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Logging In
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2.8 Identifying Login Shells

When you first log in to a UNIX system from a terminal, the system usually starts a login shell . This is where you want to do general setup - initialize your terminal, set environment variables, and so on. Here the C shell reads your .login file, and Bourne-type shells read .profile ( bash can read others).

Other shells are either subshells ( 38.4 ) (started from the login shell) or separate shells started by at ( 40.3 ) , rsh ( 1.33 ) , etc. These shells don't read .login or .profile .

To make it possible to find out which you've got, add the line below to the top of your .login or .profile file: The line sets a shell variable ( 6.8 ) named loginshell :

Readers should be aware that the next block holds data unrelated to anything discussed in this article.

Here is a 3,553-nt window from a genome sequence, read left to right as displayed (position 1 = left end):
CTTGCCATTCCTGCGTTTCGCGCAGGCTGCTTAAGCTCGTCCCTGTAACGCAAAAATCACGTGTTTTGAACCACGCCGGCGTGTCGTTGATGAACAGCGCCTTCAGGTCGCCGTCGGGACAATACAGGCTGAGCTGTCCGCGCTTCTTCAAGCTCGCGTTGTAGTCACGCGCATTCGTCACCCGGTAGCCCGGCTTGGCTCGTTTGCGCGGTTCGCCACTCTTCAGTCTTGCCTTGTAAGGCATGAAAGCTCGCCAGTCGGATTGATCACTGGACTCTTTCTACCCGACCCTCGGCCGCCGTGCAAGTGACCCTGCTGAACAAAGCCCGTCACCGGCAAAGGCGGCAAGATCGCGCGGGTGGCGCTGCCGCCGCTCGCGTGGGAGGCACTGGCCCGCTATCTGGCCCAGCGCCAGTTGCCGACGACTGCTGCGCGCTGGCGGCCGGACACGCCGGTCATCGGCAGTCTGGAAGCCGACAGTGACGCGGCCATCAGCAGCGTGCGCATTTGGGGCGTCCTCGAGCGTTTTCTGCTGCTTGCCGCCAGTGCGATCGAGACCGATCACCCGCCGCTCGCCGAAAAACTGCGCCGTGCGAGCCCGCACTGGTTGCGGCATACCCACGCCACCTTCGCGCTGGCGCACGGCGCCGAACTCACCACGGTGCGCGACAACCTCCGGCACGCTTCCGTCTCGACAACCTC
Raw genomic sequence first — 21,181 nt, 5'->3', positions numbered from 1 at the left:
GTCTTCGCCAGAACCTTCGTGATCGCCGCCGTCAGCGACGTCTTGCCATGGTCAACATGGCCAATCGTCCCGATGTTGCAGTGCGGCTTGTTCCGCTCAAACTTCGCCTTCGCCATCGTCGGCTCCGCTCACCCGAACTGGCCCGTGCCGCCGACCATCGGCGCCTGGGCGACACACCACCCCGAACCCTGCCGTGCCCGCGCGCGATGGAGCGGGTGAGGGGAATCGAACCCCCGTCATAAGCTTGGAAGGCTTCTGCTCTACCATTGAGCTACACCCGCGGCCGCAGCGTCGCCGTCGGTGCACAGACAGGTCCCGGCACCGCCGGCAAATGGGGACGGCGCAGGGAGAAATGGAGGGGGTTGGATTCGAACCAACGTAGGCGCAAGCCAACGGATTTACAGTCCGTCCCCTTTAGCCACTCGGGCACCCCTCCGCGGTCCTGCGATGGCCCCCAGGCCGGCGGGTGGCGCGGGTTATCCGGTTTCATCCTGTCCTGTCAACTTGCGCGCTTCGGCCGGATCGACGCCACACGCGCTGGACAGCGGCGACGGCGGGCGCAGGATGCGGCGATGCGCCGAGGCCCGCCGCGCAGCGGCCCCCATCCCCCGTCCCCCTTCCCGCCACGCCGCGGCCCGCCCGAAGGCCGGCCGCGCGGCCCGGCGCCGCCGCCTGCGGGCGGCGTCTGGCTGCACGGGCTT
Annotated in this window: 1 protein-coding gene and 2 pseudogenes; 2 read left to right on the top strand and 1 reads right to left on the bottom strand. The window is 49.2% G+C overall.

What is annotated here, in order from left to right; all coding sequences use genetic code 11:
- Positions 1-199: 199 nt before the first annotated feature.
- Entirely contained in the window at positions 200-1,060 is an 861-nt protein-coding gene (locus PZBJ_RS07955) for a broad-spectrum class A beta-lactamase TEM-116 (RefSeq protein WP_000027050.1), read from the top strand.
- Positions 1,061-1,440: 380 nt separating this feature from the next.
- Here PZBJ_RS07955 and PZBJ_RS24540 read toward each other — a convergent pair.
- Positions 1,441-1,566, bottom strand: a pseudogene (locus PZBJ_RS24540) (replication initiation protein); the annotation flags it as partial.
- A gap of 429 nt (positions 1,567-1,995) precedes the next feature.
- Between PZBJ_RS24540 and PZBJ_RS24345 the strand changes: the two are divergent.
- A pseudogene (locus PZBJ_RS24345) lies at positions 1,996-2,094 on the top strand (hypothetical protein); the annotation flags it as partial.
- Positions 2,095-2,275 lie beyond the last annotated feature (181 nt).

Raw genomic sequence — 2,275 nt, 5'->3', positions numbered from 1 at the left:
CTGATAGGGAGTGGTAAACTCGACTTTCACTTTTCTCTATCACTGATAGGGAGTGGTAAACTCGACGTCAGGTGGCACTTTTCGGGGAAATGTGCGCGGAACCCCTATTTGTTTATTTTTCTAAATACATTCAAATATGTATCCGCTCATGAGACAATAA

set loginshell=yes   
...csh


loginshell=yes   
...sh-type shells

Now wherever you need to know the type of shell, use tests like:



if
 
$?
 


if
 
[...]
 

if ($?loginshell)   
...csh


if [ -n "$loginshell" ]   
...sh-type shells

This works because only login shells read .login or .profile . The loginshell variable will be defined only in login shells.

Article 7.9 shows another solution.

- JP


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